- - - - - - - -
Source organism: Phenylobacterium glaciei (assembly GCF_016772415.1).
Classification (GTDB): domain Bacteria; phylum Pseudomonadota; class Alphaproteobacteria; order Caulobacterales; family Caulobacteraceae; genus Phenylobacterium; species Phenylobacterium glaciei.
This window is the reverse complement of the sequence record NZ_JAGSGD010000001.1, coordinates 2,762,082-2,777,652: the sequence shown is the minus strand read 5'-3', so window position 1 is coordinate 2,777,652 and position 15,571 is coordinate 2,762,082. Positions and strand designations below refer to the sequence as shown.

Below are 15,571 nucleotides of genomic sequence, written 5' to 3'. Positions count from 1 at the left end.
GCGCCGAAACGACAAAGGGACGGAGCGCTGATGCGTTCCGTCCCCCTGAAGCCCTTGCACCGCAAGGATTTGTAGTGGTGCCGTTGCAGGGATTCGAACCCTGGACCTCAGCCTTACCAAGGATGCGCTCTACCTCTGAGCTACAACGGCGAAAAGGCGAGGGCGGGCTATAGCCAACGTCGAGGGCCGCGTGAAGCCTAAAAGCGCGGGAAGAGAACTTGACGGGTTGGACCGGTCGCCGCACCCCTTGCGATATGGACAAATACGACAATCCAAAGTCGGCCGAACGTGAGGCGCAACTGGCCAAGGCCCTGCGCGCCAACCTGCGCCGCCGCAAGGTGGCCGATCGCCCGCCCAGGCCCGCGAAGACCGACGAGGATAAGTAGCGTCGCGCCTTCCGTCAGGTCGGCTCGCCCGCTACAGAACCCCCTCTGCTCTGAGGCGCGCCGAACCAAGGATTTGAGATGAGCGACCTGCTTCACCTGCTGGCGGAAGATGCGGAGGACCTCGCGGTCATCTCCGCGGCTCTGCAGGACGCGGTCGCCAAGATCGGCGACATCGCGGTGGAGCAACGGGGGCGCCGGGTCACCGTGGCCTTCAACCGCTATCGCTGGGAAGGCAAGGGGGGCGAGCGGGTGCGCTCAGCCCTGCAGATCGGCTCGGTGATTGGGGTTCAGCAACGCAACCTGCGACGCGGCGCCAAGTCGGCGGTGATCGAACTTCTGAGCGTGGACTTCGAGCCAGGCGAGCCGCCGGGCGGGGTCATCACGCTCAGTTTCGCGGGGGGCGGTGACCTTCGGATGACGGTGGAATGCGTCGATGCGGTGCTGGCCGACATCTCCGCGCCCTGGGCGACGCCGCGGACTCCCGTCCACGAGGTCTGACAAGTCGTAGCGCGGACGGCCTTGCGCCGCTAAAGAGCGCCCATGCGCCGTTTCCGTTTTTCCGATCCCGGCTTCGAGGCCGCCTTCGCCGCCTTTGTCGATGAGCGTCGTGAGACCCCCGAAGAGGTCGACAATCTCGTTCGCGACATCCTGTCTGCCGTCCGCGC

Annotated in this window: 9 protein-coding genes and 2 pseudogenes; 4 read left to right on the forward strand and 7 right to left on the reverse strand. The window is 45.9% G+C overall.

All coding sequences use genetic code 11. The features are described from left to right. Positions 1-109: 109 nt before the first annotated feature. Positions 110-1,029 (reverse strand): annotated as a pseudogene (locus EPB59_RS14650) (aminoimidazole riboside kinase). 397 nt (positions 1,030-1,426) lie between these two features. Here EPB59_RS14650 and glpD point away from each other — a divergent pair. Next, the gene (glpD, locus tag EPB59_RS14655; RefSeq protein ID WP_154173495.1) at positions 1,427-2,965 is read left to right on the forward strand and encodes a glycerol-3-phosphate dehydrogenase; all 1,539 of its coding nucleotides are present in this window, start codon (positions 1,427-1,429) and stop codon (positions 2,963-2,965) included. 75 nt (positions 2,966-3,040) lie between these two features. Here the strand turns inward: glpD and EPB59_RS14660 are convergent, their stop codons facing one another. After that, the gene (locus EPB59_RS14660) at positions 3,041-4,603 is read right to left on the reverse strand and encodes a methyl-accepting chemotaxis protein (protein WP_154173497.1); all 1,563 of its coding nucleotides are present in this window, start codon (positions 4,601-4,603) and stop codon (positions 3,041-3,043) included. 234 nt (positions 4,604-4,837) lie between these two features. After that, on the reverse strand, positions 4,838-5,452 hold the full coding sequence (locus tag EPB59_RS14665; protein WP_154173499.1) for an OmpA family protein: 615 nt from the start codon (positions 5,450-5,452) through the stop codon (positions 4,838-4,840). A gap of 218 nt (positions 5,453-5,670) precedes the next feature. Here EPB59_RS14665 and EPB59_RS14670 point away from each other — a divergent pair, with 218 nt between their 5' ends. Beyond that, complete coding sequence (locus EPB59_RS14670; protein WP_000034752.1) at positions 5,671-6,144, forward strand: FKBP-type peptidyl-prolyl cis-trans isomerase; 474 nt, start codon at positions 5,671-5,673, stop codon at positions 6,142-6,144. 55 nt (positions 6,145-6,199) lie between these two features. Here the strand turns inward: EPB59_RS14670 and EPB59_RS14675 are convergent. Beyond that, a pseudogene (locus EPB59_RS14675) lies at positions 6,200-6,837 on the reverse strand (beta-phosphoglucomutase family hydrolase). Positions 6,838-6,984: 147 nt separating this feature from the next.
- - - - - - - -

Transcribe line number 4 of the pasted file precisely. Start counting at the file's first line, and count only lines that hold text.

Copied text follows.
Below are 15,571 nucleotides of genomic sequence, written 5' to 3'. Positions count from 1 at the left end.